A test rig based around exhaust valves, valve seat inserts (VSI) of the valve (1), the valve seat insert (2), the pushrod (3) and the resistive heater
and a valve guiding system from a truck engine have been used to (4). The arrow indicates the movement of the valve. [10].
R. Elo, S. Jacobson / Wear 330-331 (2015) 193198 195

but the results can still give valuable information about the formation The thicknesses were measured either in cross-sections or
and breakdown of the tribolms. approximated from the SEM images. The exact values vary
After the tests, the general appearance of the valve and valve between different positions, but the carbon-based lm is always
seat insert surfaces was studied with light optical microscopy. The much thicker than the additive-based lm.
valve surfaces were further studied with scanning electron micro- When valves covered by tribolms established under the oil
scopy (SEM) combined with energy-dispersive X-ray spectroscopy mist conditions were further run without the oil supply, a break-
(EDS) to analyze the elemental composition. down phase commenced. The thick carbon-based lms were
quickly removed, leaving almost no traces on any of the samples.
The additive-based lms, however, were considerably more stable.
3. Results They partially exhibited a aking off behavior. Once all tribolm
was removed, the exposed metallic valve surfaces were rapidly
Four distinct phases of the formation and breakdown processes worn, see Fig. 4.
were observed. Initially, after the rst 10 or 100 cycles run under Samples run for 10,000 and 100,000 cycles with the ow of oil
the oil mist condition, very limited tribolm had formed. After mist followed by another 10,000 cycles without, exhibit a sig-
1000 cycles, a partially covering tribolm had formed. In some nicant difference. The sample run for fewer cycles with oil has no
areas it consisted only of sparsely distributed particlestypically tribolm left and is heavily worn, while the sample run longer in
smaller than 1 mm in diameter. In other areas the trapped particles the equilibrium phase still has a fully covering tribolm and is
had agglomerated and become smeared out, to cover larger parts seemingly still well protected from wear, see Fig. 5.
of the contacting surface, as shown in Fig. 2.
When the contacting surfaces become more or less fully
covered by tribolm and oil is still added to the hot air stream, 4. Discussion
the formation comes into an equilibrium phase. No gradual
increase of the thickness is noticeable, indicating that the lm The present set of experiments has allowed unique insights
growth is balanced by lm wear. In this phase two types of into the dynamics of formation and breakdown of the protective
tribolms can be observed, see Fig. 3, a thick carbon-based lm tribolms on the valve surfaces. Naturally, the exact number of
with a thickness in the range of tens of mm and a thinner, less than cycles in the different phases is only representative for the present
2 mm, additive-based lm dominated by calcium and phosphorous. test conditions. However, we now have a rst rough indication of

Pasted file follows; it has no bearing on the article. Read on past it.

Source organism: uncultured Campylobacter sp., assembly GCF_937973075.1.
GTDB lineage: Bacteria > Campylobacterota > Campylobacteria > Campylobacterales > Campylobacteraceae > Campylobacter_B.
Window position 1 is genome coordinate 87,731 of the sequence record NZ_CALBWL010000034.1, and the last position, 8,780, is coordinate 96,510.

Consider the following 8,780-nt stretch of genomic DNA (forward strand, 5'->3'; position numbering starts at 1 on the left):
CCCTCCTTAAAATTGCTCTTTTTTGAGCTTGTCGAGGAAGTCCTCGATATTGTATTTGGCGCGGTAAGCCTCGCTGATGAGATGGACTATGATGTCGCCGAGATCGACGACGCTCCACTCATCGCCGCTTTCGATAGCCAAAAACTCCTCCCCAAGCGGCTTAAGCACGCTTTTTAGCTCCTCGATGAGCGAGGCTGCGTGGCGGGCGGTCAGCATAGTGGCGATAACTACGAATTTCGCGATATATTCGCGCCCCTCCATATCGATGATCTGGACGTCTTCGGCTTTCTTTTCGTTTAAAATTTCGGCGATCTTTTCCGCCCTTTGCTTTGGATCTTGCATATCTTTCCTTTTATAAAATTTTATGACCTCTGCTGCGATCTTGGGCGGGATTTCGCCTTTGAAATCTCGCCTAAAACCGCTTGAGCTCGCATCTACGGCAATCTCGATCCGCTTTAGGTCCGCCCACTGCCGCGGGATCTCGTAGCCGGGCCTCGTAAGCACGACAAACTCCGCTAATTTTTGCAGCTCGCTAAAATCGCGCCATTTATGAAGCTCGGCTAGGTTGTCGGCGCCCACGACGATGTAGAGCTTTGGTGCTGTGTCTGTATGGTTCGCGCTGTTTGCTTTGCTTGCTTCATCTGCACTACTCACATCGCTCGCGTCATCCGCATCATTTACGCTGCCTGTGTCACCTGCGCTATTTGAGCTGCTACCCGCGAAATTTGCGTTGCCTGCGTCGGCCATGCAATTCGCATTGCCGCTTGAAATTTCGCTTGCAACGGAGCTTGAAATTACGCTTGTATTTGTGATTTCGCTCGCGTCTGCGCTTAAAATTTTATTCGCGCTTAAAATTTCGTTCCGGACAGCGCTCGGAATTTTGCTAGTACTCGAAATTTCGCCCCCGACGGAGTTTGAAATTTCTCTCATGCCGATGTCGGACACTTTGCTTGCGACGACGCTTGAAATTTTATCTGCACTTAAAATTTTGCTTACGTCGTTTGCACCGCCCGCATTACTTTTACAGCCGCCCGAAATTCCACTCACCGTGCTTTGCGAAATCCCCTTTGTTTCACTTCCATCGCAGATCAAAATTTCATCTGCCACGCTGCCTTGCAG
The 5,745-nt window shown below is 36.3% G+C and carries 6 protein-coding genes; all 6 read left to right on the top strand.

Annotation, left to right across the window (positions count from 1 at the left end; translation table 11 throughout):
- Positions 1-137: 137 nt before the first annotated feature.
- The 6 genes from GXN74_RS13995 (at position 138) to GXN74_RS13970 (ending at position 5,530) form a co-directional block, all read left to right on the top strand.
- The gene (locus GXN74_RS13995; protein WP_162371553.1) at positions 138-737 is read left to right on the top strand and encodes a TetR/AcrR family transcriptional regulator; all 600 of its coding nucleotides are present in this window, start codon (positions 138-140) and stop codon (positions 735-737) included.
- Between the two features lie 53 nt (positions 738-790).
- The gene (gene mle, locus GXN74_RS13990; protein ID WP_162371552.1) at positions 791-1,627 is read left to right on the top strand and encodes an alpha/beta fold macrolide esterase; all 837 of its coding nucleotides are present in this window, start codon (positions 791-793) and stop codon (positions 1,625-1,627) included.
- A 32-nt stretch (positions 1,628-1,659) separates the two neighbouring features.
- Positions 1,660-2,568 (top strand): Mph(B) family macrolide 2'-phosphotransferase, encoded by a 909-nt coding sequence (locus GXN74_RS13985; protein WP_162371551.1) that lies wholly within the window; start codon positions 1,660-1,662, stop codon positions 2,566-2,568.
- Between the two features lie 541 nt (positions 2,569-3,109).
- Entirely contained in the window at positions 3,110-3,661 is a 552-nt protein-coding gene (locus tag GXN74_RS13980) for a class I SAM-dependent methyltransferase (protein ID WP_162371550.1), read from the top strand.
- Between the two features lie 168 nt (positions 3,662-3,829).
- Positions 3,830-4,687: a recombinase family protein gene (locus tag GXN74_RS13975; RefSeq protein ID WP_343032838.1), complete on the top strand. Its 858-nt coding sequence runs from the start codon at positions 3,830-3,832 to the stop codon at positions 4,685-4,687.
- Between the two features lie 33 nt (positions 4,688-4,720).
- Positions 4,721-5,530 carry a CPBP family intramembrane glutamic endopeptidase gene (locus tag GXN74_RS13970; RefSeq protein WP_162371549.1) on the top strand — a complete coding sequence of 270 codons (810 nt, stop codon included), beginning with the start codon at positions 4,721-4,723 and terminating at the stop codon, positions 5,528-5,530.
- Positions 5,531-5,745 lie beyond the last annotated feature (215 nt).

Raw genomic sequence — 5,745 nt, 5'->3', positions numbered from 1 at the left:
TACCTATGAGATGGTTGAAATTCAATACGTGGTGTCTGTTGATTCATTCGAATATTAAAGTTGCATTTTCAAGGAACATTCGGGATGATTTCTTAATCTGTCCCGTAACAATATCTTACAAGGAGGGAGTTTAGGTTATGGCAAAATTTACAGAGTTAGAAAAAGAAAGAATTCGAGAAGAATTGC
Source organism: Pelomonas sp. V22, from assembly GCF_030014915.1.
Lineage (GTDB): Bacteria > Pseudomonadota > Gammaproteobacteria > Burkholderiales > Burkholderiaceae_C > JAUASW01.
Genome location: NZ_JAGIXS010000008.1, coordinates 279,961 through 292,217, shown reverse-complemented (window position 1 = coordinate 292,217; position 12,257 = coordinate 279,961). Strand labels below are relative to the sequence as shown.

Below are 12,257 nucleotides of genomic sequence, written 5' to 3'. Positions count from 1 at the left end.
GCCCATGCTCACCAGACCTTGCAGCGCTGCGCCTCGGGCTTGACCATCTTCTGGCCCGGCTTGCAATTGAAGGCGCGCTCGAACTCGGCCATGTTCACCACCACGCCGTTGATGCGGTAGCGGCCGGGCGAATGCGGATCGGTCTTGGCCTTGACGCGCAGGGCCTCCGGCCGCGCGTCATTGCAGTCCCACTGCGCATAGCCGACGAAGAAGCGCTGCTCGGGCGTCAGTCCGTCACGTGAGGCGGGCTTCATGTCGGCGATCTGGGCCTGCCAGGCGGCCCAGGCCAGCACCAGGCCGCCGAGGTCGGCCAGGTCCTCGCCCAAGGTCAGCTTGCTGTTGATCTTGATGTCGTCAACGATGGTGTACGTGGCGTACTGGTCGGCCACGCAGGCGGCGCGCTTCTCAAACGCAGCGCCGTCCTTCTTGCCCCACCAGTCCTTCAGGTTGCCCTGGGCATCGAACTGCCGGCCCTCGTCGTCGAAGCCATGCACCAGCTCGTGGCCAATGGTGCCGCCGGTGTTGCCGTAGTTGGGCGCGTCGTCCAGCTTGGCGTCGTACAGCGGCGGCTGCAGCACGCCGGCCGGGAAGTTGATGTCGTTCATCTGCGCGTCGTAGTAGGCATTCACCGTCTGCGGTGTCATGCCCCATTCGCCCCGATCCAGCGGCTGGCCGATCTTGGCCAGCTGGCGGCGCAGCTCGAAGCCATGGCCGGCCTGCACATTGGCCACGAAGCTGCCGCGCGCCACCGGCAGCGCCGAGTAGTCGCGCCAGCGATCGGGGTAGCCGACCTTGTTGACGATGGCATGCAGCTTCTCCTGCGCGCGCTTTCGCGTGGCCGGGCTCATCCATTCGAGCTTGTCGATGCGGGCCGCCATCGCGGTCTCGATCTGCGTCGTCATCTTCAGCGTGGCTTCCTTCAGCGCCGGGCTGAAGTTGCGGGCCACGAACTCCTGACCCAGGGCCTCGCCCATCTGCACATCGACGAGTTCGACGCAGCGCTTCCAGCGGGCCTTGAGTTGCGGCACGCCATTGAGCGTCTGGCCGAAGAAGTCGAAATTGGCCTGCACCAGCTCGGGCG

Fig. 2. Typical appearance of the initial stages of tribolm formation on the valve surface, here after 1000 cycles with addition of oil mist. The horizontal lines are remaining
grinding marks. The counter surface has slid downwards as the valve closes. Left: particles smaller than 1 mm have become trapped on the surface, but still do not form a
continuous lm. Right: particles have agglomerated and become smeared out to partially cover larger pars of the surface. SEM.

Fig. 3. Equilibrium phase when tribolms cover most of the contacting surfaces. The counter surface has slid downwards as the valve closes. Left: thick carbon-based
tribolm on valve run 10,000 cycles under oil mist conditions. Right: thinner additive-based tribolm dominated by calcium and phosphorous seen to the upper right of the
thick carbon-based lm in lower left. Valve run for 100,000 cycles under oil mist conditions. SEM.
196 R. Elo, S. Jacobson / Wear 330-331 (2015) 193198

Fig. 4. Breakdown of tribolms after the oil ow has been cut off. The counter surface has slid downwards as the valve closes. Left: additive-based lm slowly aking off,
revealing unworn grinding marks from manufacturing. Valve run for 10,000 cycles with oil followed by 1000 without. Right: only small (darker) patches of tribolm are left,
and the exposed valve surface has started to deform and oxidize. Sample run for 10,000 cycles with oil followed by 10,000 without. SEM.

Fig. 5. After 10,000 cycles without oil mist, difference in stability of the tribolms results in either severe wear and oxidation of the base material (left) or a seemingly intact
additive-based tribolm protecting on the valve (right). The counter surface has slid downwards as the valve closes. Left: sample run for 10,000 cycles with oil followed by
10,000 without oil mist. Right: sample run for 100,000 cycles with oil followed by 10,000 without. SEM.

how long it may take to form, stabilize or wear down a lm. As 3. When the supply of oil mist is cut off, the lms start to break
mentioned, real engines do not have a controlled supply of oil (or down. The thick carbon lm is obviously quickly removed, and
particles) to the valve surfaces. The ow will however shift, e.g. as almost none of it could be found after 1000 closing cycles. The
an effect of the varying driving cycles (cold start, high power, additive lm is substantially more stable. A slower breakdown
idling, etc.), or more due to varying t between components. Here, mechanism involving local aking off exposed the underlying
these variations have been replaced by a simplied scheme; start valve metal surface. In the revealed areas, the grinding marks